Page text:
Tell Me A Story
No, not the one that every artist tells about how they first got a guitar at six, didn’t know any tricks, matter fact, first time they stepped on it, they slipped…sorry, bumping Lupe Fiasco.

That line actually carries a valid point though. Surprise me when I’m reading or I’m going to tune out. Everybody first picked up a guitar when they were young and started playing it. Tell me about something I don’t know so I keep reading. Chances are, as soon as I stop caring I’ll move on. It’s the Internet age, you should know that already.

Don’t Tell Me Who You Sound Like
This might be more controversial. I don’t want to go to a show with thoughts in my head about what bands sound like. And trust me, you don’t want your potential fans doing that, either. Having a point of reference can be really helpful for getting people to come out, but funny thing: once they get there they’re going to expect you to sound like what you implicitly promised you sound like. If you don’t play the “punk jams of Green Day backed by Maroon 5-esque vocals”, the people who came to see you are going to feel misled. (Unless you’re super awesome, but honestly, what could be more awesome than Adam Levine fronting Green Day?)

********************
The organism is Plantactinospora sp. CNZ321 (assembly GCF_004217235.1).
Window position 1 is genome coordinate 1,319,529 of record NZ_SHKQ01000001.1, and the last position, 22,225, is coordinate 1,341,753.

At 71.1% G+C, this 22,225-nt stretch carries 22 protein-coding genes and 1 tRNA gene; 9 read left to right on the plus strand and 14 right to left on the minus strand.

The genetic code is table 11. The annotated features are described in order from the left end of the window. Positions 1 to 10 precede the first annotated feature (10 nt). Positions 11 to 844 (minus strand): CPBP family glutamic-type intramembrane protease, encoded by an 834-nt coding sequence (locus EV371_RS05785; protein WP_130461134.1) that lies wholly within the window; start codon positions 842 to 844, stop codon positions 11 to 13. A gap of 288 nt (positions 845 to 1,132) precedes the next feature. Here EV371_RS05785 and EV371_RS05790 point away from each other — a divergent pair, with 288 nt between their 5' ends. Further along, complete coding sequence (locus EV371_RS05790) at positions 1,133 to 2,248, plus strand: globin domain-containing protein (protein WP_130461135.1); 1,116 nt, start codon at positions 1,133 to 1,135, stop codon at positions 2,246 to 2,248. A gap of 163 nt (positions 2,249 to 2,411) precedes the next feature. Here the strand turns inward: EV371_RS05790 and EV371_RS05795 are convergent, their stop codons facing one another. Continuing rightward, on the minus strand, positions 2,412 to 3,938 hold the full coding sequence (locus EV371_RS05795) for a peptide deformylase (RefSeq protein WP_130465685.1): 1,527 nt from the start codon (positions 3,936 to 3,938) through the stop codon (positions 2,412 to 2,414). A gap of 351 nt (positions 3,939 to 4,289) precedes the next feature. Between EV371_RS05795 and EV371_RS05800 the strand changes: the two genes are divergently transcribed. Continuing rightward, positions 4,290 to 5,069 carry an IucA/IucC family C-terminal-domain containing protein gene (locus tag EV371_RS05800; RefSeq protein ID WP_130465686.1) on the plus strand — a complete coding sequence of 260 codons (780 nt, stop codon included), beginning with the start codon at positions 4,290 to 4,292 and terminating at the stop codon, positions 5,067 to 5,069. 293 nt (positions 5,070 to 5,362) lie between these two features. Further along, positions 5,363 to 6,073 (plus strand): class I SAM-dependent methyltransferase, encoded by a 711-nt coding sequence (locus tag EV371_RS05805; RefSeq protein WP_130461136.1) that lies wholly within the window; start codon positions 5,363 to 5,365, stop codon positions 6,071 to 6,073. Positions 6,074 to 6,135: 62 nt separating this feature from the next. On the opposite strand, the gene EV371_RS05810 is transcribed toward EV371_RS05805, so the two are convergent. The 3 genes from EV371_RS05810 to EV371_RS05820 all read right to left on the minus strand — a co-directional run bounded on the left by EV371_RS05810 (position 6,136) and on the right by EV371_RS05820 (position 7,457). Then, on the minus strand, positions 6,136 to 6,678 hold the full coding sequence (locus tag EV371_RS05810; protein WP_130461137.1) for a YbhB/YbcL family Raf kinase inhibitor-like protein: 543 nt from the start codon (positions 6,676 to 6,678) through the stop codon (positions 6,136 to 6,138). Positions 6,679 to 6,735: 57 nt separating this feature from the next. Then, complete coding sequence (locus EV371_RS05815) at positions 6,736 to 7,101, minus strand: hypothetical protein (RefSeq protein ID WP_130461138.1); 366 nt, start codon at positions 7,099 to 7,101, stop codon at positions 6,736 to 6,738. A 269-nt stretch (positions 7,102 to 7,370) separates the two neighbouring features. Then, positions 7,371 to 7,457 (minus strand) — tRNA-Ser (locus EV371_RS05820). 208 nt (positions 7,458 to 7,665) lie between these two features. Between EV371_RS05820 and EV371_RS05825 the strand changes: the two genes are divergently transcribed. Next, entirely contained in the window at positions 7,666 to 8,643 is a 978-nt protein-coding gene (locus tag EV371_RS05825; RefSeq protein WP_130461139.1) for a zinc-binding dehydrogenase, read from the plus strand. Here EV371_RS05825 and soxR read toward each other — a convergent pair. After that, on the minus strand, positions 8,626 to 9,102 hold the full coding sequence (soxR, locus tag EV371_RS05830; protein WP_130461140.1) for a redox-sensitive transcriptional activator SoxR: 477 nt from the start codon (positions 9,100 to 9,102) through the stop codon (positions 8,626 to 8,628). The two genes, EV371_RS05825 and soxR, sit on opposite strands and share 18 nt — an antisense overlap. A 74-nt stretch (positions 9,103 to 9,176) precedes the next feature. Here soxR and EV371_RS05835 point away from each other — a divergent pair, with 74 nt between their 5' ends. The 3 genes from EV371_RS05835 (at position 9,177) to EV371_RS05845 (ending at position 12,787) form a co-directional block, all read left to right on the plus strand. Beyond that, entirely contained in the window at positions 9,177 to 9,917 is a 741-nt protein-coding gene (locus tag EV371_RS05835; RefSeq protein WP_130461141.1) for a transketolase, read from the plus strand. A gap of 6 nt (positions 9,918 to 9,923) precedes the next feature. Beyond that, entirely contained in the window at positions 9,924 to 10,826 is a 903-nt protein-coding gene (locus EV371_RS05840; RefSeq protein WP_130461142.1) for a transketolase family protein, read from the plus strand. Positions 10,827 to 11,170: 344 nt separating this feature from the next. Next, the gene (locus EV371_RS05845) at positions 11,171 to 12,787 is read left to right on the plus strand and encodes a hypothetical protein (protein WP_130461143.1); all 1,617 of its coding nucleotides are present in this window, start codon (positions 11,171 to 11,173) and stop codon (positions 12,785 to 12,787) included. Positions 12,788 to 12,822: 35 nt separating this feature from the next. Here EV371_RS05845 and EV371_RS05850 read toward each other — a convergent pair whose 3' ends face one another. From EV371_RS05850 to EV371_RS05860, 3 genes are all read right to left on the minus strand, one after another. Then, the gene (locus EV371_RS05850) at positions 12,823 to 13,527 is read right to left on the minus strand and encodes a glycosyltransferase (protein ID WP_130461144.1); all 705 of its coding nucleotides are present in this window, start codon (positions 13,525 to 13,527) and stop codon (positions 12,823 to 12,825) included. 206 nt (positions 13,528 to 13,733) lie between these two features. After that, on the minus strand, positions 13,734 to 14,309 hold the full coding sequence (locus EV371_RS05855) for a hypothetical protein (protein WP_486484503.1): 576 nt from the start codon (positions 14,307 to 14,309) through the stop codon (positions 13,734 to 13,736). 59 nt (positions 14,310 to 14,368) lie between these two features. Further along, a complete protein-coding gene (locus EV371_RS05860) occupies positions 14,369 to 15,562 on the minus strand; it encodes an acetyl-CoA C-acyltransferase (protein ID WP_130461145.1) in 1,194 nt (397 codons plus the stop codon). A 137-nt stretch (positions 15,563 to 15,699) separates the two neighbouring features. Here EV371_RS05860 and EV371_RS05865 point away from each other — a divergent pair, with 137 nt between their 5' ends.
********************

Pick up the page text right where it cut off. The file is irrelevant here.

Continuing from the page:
Tell Me What You Sound Like
I know, I know…but you DO want people to know what you sound like, just not as a (usually negative) comparison to another act. Carve your own lane and figure out what you do (or what combination of things you do) that no one else does. Personally, I settled on a few things:

– Though my songs would mostly be considered in the folk or alt-country genre, I love big choruses. I think a hooky chorus is the best thing in the world, and I try to make sure all my music has that.

– My songs have a ton of words. Seriously, the WPM in my songs must be ridiculous compared to most bands. Part of that is my own insecurities about the music behind it, but at the end of the day it’s a selling point: I’m a storyteller.

– I love being on stage. I live for it…it’s like I can be a completely different person up there, truly “performing” for people.